Norwegian Tristan Expedition 1937-1938
Issue date: 7th December 2017
|201714||Mint Stamps (35p, 70p, £1.00, £1.50)||£3.55|
|201715||First Day Cover (with 35p, 70p, £1.00, £1.50 stamps)||£4.55|
Notes by Anne Vaalund, Museum of University History, University of Oslo
The expedition was led by the botanist Erling Christophersen. In the spring 1933 the Botanical Museum of the University of Oslo received a parcel of botanical samples collected on Gough Island. They were collected by the whaling ship-owner Lars Christensen in just a few hours, but despite this, the collection contained 12 species new to this island, and three previously undiscovered species. Christophersen was intrigued with Tristan da Cunha, and started to plan an expedition.
Earlier scientific expeditions to these islands had stayed for less than a week, whereas this lasted for four months, from December to March. This was the whaling season in the Antarctic summer. The whaling industry was important in Norway and essential for the expedition. The botanist Christophersen contacted Christensen for funding and support, and he was more than willing to help. His whale factory ships could transport the expedition to the island at the start of the season and pick up the crew on the way back to Norway.
The expedition had 13 participants and could hardly have been more multi-disciplinary with: botanist, algologist, land zoologist, marine zoologist, geologist and a surveyor. But this was not only meant to be a science expedition. In 1937 there were 188 Tristanians on the island who were to be studied by a physician, a dentist and a sociologist.
The expedition members arrived onshore 7 December, 1937. They brought with them equipment weighing 100 tonnes, including building materials for the research stations. They were given a warm welcome and were installed in the parish hall until the expedition station was erected.
The dentist and the physician had their field lab inside the expedition station. On the 35p stamp the physician Henriksen and the medical assistant Oeding are photographed doing lab work. The man in the background is the sociologist P.A. Munch. He, of course, had no need for a lab. He visited the Tristanians in their homes and observed them in their work to study the society.
The dentist Sognnæs had his field lab and a dentist chair with all equipment next to this lab. He was intrigued by the good dental health in the population. He wanted teeth for his lab research and the deal he offered was a chocolate bar for a tooth!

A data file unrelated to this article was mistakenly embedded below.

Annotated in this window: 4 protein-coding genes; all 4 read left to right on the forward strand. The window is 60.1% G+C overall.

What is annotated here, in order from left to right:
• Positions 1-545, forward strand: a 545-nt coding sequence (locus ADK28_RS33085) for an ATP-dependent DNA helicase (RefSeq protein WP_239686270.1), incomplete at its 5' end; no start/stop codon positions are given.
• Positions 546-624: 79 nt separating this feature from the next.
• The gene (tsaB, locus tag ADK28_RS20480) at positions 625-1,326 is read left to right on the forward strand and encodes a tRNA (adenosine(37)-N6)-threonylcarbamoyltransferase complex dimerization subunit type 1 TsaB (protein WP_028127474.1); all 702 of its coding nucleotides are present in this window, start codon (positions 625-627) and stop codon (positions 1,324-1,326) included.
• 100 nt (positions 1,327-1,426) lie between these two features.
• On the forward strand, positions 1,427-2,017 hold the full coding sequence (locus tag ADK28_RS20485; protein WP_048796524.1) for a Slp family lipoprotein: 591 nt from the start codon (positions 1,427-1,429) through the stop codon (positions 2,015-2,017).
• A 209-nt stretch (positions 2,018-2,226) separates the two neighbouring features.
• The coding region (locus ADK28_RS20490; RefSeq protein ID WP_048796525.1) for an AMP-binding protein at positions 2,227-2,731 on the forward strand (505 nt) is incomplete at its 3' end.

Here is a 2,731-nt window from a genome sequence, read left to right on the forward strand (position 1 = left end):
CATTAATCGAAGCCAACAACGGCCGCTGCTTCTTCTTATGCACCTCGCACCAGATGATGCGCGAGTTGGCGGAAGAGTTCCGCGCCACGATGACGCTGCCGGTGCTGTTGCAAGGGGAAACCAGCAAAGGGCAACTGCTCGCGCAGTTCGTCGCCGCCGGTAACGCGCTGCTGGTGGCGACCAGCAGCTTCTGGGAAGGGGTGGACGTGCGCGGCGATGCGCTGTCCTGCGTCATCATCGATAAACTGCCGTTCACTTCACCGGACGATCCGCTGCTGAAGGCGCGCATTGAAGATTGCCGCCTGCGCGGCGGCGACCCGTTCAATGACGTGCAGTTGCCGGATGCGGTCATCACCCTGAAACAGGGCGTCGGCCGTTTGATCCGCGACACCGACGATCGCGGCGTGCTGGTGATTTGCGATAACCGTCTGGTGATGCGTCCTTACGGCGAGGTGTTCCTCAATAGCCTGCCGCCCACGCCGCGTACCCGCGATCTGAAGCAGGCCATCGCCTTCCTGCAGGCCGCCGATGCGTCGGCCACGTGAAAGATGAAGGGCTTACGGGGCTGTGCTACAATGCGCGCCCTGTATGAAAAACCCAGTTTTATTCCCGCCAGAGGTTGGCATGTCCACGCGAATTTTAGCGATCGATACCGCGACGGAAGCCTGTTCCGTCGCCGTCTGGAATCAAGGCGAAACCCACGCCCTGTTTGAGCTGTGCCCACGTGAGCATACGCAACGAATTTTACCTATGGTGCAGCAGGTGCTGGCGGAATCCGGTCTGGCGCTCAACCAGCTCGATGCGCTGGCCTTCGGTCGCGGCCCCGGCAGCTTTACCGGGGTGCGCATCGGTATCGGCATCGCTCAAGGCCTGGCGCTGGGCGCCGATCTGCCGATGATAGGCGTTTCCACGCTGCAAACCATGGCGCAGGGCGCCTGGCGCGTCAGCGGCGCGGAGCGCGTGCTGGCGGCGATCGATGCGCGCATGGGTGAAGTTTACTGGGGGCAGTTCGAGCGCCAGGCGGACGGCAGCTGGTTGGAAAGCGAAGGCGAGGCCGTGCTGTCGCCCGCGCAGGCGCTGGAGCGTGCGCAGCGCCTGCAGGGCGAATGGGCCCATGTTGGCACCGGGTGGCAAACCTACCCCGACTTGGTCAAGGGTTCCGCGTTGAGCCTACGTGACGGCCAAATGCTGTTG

The goal of the expedition was to collect everything of interest. To do this, one needed to map the terrain. The 70p stamp shows surveyor Crawford at work. He started out mapping the coastline and worked towards the centre of the island. Later, official maps were made based on his surveys. The geologist Dunne analysed the volcanic islands, asking questions like when were they formed and how has the climate shaped them over time.
The £1 stamp shows Tristanians lined up on a bench outside the field station where they were tested for tuberculosis by the physician Henriksen. The population wasn’t just known for their good dental health, but also for their good health in general. Henriksen joined the expedition to try to understand why they were so healthy.
The biologists did fieldwork around the island, and from boats around the coast. In addition to the main island, they did fieldwork at the islands Inaccessible and Nightingale. To get to these islands they had hired the Norwegian adventurer Erling Tambs with his Norwegian Spitzgatter RS Sandefjord. The islands are populated with many birds. The land zoologist Hagen led the work of ring marking two thousand Great Shearwaters (Puffinus gravis). Some of them were later found off Newfoundland and in Norway. They also found a Tristan thrush (Nesocichla eremita) which was considered extinct. On the £1.50 stamp on Nightingale the marine biologists Baardseth and Sivertsen are watching Hagen with a Northern rockhopper penguin. They are sitting outside their simple field lab, with walls made of tussock grass.
On 29 March the whaling factory ship Thorshammer arrived. The field station and most of the remaining equipment was given to the Tristanians; a small gift compared to all the help the expedition had received during the months on Tristan da Cunha. Back home in Norway the expedition members analysed their research materials and in the following years published more than 50 scientific papers from this expedition to Tristan da Cunha.
Technical Specifications from Pobjoy Mint Ltd.
|Photographs courtesy of:||Museum of University History, University of Oslo|
|Printer:||Cartor Security Printing||Stamp size:||42 x 28mm|
|Process:||Lithography||Perforation:||13½ x 13¼ per 2cms|
|Production Co-ordination:||Creative Direction (Worldwide) Ltd||Layout:||10|